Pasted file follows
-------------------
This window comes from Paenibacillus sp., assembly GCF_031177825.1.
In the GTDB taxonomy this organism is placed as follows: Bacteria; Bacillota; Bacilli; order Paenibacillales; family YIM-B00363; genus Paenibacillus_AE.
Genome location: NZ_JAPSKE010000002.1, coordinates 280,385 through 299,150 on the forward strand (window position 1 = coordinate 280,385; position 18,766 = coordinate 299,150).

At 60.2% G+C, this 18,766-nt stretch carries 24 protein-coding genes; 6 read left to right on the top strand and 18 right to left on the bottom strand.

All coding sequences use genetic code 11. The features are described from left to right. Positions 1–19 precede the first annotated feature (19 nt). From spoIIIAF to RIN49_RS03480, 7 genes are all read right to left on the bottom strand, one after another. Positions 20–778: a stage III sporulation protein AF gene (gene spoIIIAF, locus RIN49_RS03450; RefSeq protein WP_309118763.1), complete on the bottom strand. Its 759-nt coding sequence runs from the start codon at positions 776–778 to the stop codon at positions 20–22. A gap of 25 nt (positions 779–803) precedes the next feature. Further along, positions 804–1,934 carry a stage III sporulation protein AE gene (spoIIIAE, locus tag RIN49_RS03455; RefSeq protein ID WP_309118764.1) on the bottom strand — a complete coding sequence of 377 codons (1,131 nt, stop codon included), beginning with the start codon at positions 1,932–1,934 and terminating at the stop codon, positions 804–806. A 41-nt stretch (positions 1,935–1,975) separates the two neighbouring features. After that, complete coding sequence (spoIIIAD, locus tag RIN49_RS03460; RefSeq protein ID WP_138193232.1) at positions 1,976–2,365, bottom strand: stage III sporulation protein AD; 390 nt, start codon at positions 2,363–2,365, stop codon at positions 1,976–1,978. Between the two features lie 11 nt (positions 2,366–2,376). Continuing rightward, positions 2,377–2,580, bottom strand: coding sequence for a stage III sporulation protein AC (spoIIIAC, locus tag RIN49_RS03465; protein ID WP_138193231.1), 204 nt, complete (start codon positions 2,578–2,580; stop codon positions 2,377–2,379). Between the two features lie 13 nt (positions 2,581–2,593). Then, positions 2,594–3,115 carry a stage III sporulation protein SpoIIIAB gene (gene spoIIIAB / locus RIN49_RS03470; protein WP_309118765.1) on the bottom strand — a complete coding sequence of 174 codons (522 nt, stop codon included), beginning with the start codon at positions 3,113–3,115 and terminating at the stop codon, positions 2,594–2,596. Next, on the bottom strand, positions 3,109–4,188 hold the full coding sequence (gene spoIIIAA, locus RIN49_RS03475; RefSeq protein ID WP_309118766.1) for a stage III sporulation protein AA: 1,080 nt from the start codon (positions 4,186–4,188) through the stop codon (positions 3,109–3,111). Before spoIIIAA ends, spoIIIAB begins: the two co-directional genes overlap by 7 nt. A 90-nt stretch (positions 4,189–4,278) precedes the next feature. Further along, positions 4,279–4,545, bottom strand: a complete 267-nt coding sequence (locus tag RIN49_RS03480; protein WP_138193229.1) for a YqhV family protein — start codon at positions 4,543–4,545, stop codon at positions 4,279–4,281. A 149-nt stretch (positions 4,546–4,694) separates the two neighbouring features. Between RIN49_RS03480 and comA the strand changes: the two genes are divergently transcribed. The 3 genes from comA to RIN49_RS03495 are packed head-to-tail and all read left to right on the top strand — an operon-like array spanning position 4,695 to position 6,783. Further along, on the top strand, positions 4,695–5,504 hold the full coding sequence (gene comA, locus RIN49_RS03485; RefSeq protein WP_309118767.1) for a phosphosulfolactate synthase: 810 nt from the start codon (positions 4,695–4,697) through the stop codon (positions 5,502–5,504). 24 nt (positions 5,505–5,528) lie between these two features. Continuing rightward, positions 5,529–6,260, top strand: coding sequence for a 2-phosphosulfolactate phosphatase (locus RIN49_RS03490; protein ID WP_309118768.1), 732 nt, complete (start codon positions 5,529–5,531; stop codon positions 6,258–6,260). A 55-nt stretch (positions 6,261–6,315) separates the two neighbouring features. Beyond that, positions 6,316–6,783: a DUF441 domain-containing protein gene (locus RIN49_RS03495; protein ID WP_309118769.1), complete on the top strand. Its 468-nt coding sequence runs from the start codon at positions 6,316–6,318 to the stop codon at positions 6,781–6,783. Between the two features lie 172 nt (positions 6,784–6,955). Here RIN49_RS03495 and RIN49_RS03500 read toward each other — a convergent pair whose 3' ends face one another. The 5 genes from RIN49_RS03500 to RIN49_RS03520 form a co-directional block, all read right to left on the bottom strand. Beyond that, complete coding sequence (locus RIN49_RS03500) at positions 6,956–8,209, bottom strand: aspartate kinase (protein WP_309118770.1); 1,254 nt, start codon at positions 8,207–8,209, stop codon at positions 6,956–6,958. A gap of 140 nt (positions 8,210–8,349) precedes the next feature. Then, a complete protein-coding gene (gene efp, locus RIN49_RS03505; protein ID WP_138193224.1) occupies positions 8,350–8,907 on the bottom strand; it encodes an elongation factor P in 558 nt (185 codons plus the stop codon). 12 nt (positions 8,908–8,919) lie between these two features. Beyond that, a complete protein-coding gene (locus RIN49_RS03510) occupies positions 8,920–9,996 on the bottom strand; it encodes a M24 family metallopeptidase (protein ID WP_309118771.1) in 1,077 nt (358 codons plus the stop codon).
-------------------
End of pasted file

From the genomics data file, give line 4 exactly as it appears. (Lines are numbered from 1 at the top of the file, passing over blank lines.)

At 60.2% G+C, this 18,766-nt stretch carries 24 protein-coding genes; 6 read left to right on the top strand and 18 right to left on the bottom strand.